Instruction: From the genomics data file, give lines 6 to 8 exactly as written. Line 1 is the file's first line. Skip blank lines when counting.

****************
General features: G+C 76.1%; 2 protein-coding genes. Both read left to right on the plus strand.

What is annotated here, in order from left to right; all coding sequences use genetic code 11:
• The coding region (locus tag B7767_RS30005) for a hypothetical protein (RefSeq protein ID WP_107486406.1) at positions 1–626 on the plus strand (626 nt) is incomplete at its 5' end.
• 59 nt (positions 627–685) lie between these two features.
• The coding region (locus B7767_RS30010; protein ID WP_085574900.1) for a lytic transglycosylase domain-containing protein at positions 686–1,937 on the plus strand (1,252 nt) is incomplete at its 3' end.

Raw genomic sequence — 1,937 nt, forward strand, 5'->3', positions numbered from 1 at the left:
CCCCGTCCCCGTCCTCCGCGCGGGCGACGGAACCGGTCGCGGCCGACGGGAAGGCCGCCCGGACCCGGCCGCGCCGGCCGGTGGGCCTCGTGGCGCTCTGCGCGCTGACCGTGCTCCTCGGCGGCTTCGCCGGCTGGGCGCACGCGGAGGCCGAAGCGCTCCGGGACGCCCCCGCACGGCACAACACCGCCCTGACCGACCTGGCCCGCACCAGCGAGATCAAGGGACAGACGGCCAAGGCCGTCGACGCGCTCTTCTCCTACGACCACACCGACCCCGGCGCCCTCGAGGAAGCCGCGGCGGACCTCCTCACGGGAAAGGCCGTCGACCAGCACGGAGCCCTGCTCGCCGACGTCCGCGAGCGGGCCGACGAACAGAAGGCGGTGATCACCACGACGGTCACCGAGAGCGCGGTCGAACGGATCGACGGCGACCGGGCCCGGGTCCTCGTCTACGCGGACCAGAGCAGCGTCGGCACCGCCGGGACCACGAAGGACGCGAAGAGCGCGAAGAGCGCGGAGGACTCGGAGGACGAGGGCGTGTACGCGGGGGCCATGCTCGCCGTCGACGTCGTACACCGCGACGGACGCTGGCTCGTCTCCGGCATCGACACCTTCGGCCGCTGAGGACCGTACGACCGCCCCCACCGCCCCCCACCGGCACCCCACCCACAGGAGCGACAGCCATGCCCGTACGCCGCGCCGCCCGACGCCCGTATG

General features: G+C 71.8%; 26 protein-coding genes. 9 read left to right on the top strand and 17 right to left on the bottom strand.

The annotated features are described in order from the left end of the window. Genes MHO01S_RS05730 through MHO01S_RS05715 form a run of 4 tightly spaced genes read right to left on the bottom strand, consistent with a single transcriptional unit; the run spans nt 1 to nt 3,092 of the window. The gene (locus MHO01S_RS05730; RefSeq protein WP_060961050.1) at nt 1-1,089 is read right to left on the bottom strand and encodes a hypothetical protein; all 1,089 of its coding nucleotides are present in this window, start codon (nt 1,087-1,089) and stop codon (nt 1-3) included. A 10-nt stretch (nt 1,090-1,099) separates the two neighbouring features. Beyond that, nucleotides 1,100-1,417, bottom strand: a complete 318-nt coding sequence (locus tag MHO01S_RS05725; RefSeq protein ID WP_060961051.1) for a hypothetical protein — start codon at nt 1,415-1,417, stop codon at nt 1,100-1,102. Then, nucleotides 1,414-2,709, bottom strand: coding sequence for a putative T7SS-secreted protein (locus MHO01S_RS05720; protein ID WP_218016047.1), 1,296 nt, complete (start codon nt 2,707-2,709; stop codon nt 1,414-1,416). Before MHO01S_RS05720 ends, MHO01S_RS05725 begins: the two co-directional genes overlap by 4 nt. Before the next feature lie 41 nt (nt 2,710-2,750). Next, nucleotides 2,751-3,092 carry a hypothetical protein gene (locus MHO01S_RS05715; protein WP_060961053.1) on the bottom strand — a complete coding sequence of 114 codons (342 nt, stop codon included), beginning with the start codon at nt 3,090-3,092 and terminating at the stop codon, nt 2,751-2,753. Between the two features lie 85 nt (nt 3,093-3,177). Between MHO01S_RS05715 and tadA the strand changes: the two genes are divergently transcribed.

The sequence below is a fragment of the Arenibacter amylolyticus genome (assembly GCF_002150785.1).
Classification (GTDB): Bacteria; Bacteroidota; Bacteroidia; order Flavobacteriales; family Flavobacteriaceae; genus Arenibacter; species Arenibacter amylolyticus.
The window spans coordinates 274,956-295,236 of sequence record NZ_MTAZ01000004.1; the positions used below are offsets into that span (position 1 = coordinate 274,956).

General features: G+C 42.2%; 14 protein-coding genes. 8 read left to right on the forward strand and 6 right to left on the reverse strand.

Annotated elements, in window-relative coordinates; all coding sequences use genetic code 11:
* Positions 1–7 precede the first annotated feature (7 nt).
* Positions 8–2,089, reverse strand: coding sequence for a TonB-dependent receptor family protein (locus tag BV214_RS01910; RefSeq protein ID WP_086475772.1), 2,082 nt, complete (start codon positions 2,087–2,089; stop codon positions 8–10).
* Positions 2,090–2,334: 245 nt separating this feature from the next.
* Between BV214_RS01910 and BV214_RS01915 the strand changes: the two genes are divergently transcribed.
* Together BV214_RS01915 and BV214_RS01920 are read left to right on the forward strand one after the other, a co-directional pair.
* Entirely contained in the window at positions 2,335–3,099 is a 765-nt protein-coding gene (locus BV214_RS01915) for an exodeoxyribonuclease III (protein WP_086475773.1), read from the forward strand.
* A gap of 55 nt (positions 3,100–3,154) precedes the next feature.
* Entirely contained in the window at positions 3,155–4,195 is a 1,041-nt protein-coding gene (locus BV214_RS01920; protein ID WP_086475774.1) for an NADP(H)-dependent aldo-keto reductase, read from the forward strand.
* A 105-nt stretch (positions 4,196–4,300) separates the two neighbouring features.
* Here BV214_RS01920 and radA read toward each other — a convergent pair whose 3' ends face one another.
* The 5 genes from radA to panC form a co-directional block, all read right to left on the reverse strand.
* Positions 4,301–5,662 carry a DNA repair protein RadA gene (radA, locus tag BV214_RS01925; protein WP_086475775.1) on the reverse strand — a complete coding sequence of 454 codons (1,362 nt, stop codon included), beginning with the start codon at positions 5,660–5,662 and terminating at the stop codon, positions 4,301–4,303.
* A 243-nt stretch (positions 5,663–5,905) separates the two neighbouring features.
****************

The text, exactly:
Raw genomic sequence — 1,937 nt, forward strand, 5'->3', positions numbered from 1 at the left:
CCCCGTCCCCGTCCTCCGCGCGGGCGACGGAACCGGTCGCGGCCGACGGGAAGGCCGCCCGGACCCGGCCGCGCCGGCCGGTGGGCCTCGTGGCGCTCTGCGCGCTGACCGTGCTCCTCGGCGGCTTCGCCGGCTGGGCGCACGCGGAGGCCGAAGCGCTCCGGGACGCCCCCGCACGGCACAACACCGCCCTGACCGACCTGGCCCGCACCAGCGAGATCAAGGGACAGACGGCCAAGGCCGTCGACGCGCTCTTCTCCTACGACCACACCGACCCCGGCGCCCTCGAGGAAGCCGCGGCGGACCTCCTCACGGGAAAGGCCGTCGACCAGCACGGAGCCCTGCTCGCCGACGTCCGCGAGCGGGCCGACGAACAGAAGGCGGTGATCACCACGACGGTCACCGAGAGCGCGGTCGAACGGATCGACGGCGACCGGGCCCGGGTCCTCGTCTACGCGGACCAGAGCAGCGTCGGCACCGCCGGGACCACGAAGGACGCGAAGAGCGCGAAGAGCGCGGAGGACTCGGAGGACGAGGGCGTGTACGCGGGGGCCATGCTCGCCGTCGACGTCGTACACCGCGACGGACGCTGGCTCGTCTCCGGCATCGACACCTTCGGCCGCTGAGGACCGTACGACCGCCCCCACCGCCCCCCACCGGCACCCCACCCACAGGAGCGACAGCCATGCCCGTACGCCGCGCCGCCCGACGCCCGTATG

General features: G+C 71.8%; 26 protein-coding genes. 9 read left to right on the top strand and 17 right to left on the bottom strand.